Sunday, April 14, 2019

April 14th: A Date in Infamy - Abraham Lincoln and the Titanic

It was on April 14, 2012 - exactly 100 years ago to the day that the ill-fated ocean liner, Titanic, struck an iceburg - that my family and I made our way to The Henry Ford Museum in Dearborn, Michigan, and viewed with awe the wonderful exhibit dedicated to the ship.
While we waited to 'board' the Titanic, I thought I'd take the opportunity to give a quickie tour of the Henry Ford Museum to my then future daughter-in-law.  I pointed out just some of the amazing collection of historical items this place has, such as the camping equipment once belonging to George Washington and a writing desk once owned by Thomas Jefferson. 
The rocker President Lincoln was 
sitting in when he was shot on 
April 14, 1865.
Just imagine...
But the piece of American history that I felt was most significant to see on this particular date - April 14 - was originally owned by Henry (Harry) Ford (no relation to the auto-magnet).  Harry happened to work at the Ford Theater in Washington as the treasurer.  When he had heard that President Lincoln was coming to catch the performance of the play  "Our American Cousin"  he brought in a rocking chair that was originally part his bedroom furnishings;  he felt it was suitable for such an important man.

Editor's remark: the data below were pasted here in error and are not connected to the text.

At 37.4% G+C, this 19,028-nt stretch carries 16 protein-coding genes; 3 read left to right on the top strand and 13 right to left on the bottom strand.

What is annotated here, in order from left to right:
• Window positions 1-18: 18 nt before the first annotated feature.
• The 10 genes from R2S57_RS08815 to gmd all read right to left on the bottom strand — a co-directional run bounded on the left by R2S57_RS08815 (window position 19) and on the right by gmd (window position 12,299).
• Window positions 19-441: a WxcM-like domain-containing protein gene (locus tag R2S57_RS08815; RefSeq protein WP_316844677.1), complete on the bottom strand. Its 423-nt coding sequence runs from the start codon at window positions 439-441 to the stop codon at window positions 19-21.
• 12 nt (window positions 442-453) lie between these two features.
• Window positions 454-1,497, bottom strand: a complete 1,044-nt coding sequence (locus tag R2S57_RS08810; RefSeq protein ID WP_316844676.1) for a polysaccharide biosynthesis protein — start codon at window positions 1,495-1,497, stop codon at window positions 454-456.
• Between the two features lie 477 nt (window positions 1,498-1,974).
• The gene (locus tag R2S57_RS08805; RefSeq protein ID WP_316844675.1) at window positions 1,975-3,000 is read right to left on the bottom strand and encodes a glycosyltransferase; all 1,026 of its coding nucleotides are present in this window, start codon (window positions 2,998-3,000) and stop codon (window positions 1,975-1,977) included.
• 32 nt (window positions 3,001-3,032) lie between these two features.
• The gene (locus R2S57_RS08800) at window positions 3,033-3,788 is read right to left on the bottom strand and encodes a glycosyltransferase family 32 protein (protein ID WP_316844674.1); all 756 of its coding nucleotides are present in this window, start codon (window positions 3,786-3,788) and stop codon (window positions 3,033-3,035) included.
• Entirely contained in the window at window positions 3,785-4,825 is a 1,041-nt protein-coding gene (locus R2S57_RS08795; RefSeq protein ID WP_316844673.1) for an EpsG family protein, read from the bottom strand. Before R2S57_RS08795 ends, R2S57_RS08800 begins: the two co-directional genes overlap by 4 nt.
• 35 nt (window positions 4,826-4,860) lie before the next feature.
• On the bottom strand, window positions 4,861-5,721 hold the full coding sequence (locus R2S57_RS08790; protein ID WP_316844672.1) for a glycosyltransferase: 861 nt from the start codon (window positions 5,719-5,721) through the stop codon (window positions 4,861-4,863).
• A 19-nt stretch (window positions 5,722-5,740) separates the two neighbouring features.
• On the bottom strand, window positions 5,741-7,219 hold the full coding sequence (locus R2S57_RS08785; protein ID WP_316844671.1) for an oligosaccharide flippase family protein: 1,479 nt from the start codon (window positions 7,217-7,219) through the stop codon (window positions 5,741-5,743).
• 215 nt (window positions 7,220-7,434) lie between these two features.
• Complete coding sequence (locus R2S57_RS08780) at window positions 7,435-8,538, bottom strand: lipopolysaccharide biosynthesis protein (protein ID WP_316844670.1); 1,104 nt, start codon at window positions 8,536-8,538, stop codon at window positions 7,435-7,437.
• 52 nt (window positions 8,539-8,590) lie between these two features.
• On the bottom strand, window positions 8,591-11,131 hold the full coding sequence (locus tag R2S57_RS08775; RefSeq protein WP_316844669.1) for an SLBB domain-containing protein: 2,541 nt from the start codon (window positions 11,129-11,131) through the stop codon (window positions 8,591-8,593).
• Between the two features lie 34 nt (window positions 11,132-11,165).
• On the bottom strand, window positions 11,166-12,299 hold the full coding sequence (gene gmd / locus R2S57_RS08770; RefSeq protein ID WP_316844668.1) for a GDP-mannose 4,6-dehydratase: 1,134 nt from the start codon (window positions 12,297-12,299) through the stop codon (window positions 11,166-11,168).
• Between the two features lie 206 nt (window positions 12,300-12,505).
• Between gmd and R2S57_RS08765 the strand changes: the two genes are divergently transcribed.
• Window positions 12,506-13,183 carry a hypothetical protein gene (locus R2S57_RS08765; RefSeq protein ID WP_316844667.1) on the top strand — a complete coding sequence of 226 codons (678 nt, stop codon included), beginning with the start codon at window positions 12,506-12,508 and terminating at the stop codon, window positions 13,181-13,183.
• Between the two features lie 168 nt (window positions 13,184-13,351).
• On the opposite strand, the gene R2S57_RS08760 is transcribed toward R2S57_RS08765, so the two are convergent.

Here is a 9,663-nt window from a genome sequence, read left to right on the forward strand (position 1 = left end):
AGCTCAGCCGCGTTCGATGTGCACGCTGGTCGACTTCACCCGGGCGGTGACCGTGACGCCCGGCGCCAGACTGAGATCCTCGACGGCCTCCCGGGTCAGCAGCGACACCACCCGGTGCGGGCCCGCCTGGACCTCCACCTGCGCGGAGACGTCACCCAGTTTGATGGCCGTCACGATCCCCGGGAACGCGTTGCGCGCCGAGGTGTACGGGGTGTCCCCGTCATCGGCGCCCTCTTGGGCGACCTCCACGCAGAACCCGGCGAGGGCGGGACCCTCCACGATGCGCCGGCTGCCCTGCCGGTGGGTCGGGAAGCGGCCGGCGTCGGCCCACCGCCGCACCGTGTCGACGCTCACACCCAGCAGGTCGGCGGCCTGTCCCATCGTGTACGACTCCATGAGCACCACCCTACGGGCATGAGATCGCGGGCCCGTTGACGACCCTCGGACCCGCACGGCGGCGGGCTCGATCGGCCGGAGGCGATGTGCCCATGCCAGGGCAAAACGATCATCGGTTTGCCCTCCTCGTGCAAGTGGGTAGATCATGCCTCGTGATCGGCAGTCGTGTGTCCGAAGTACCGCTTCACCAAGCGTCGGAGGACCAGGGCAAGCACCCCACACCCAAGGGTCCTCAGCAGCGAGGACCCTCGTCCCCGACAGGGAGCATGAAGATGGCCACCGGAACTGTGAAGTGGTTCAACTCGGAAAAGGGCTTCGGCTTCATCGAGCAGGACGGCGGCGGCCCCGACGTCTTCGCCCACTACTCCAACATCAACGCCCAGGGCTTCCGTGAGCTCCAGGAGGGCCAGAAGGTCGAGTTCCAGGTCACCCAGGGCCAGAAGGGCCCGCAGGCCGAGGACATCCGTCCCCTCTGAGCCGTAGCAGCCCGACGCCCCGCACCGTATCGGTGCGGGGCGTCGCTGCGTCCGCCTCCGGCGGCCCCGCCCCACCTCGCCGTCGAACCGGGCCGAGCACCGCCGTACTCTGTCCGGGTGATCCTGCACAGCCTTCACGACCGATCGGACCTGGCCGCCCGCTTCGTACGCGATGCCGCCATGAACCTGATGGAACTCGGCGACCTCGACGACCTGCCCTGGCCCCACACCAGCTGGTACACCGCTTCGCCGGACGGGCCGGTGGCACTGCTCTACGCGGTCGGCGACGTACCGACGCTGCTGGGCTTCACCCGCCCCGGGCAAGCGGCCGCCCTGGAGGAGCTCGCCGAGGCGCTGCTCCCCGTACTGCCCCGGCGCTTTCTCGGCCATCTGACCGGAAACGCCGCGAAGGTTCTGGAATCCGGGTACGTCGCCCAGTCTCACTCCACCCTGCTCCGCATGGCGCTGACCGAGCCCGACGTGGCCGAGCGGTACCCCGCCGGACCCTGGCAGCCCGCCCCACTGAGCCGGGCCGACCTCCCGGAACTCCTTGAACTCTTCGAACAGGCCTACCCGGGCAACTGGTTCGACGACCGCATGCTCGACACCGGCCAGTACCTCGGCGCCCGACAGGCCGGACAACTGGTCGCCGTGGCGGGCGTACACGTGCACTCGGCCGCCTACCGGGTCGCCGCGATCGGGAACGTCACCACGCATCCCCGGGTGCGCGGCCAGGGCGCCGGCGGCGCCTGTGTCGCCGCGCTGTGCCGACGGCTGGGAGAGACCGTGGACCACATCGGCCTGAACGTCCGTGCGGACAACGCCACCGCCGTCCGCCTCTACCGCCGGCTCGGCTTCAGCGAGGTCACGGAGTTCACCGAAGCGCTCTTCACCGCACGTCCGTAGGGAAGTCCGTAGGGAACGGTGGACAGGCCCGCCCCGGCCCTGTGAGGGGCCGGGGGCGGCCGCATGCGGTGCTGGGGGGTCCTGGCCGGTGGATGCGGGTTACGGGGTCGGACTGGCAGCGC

I don't believe I need to go into the details of what occurred next - hopefully, those of you reading this know what happened on that fateful April 14 in 1865 in Washington City  (Washington D.C.)...the evening the President Lincoln was shot...but I did explain it in some detail to my future daughter-in-law who,  though she was aware of Lincoln's assassination, was not aware of many of the details pertaining to it. 
Other visitors near us, by the way,  heard me speaking about the Lincoln events of this night and gathered around the display to eye the chair with a bit more reverence.
I must admit that being there,  147 years to the day, staring at what is perhaps the most famous chair in American history,  still sends chills down my spine.  
But it actually didn't necessarily end there,  for three years later, on the actual 150th anniversary of this tragic event, the curators of  The Henry Ford Museum brought the chair out of its permanent temperature-controlled glassed-in exhibit  (see above left),  which is part of the  'With Liberty and Justice For All'  exhibit, and into the open for the public to see up-close and personal,  something that, to my knowledge, hasn't occurred in decades.